When I was at boarding school I received the proverbial six of the best on one occasion; this was not for any sort of disruptive behaviour, but simply for falling behind with my school work - in particular mathematics - and concealing it. Without wishing to condone this legalised brutality, I have to say that after that pasting I not only cleared the backlog but shot to the top of the class in a remarkably short time. The bat - or in some cases the cane - was used not indiscriminately but certainly fairly regularly in British schools at this time, and as with the treatment meted out to Yours Truly in year one, the suggestion that quite serious violence used by teachers against very young boys - and undoubtedly girls - the mere suggestion that this constituted a criminal assault, or even that it was wrong, was simply never entertained. The police would not have become involved in any allegation of mere assault against a teacher, and it is very doubtful if they would have responded to a 999 call by an aggrieved thirteen year old girl either. More likely they would have asked to speak to her father, and if they had been told he was not available, she would have been given a severe warning about wasting police time, not to mention challenging parental authority.

This sounds rather a harsh judgment, but it was the way things were at the time, as any person of my generation will attest. And as you go back further, things get immeasurably worse, and not just on the punishment front. Less that two centuries ago, even shoving young boys up chimneys was not regarded as child abuse; according to THE CLIMBING BOYS’ ADVOCATE in May 1856, between 1800 and 1840, twenty-three boys were suffocated while cleaning chimneys, seven were burnt to death in flues, and fourteen others died by falling from the tops of chimneys. The last such recorded fatality was as recent as 1875.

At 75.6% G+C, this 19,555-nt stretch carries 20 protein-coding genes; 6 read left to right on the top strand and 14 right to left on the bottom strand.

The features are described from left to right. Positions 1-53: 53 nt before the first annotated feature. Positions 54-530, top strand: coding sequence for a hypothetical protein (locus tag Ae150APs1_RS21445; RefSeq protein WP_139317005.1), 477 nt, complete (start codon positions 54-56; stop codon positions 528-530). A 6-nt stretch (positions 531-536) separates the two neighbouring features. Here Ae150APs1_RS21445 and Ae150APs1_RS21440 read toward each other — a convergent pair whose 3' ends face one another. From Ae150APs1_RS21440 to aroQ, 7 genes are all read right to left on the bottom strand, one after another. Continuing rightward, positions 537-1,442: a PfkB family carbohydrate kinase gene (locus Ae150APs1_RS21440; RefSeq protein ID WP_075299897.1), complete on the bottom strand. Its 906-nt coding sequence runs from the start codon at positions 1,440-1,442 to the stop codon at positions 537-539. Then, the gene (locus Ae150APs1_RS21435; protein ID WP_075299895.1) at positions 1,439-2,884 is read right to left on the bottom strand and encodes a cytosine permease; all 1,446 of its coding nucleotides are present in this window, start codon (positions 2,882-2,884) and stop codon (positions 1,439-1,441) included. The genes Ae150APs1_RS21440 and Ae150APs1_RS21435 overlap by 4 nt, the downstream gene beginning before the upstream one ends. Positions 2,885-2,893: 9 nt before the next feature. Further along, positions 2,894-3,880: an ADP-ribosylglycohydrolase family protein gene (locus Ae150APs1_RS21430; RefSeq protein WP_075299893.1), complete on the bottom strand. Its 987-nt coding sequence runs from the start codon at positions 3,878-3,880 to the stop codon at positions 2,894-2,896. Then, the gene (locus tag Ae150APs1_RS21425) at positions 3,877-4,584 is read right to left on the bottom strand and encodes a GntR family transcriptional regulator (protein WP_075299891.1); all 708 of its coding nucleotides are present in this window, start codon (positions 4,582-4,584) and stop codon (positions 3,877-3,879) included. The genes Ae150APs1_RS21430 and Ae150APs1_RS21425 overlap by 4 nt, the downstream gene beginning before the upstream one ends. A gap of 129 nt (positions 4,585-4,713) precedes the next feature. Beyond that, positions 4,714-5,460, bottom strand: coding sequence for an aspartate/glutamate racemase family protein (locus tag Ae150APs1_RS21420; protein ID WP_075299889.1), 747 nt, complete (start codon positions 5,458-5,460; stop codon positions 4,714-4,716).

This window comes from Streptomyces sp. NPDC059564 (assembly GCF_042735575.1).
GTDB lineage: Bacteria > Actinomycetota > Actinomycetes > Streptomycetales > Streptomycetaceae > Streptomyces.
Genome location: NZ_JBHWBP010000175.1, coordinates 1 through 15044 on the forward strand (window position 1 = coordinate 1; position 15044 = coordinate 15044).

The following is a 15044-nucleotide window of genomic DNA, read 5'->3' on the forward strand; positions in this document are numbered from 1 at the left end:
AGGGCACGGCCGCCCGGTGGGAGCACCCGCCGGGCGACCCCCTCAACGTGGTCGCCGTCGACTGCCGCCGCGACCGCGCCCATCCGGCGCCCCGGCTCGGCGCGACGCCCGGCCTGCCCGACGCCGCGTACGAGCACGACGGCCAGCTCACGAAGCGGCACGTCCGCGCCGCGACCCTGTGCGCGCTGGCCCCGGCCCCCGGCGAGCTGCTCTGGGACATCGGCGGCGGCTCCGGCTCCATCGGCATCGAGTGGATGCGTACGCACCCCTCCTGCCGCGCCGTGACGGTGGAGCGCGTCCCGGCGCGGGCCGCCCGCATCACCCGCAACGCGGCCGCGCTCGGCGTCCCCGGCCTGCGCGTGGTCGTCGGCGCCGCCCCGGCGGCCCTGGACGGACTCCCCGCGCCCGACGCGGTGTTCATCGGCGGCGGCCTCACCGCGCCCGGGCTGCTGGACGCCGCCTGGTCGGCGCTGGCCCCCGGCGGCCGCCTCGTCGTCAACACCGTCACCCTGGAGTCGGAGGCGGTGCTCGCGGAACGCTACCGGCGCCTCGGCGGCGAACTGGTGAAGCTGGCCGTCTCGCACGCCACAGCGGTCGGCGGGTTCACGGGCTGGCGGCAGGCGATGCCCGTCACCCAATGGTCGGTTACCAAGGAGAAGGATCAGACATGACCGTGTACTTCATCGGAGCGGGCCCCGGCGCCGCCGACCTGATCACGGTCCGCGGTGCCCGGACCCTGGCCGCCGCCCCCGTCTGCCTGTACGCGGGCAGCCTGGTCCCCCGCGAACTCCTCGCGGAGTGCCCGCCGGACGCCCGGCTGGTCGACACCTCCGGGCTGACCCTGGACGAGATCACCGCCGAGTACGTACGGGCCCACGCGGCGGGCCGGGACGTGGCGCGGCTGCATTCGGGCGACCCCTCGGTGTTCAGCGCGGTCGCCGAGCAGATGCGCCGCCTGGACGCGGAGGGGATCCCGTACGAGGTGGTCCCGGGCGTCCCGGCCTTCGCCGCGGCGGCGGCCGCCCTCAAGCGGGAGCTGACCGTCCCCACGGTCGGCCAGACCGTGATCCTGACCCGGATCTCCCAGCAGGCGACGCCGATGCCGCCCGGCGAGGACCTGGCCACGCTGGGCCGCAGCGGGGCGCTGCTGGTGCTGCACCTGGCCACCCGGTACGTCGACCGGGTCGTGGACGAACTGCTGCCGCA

In his Sentimental History Of Chimney Sweepers, published in 1785, Jonas Hanway wrote of one twelve year old boy who had began climbing before the age of five, “The same treatment of the colt would be deemed a transgression against all the rules of the rustic economy towards the beast that perishes.” Hanway was a humanitarian, whose appeal asked that no boy under the age of eight should be so apprenticed, and that the boys should be given proper climbing dress and “also a Sunday’s suit”. A cynic might say God save us from humanitarians who ask only that young boys reach the age of eight before they are shoved up chimneys, but this was probably as far as Hanway could have gone at the time.

All this takes us a long way from thirteen year old Jess McCullough, who is pictured in the Metro article with her father. In view of the way I suffered at the hands of both my peers and adults for my entire boyhood, I would be the last person to condone or belittle genuine abuse or humiliation of any child, but for the luv of Mike, let’s all of us keep things in perspective before we go running to the legal authorities, and possibly starting yet another witch hunt about child abuse, paedophile rings and even worse.

August 1, 2009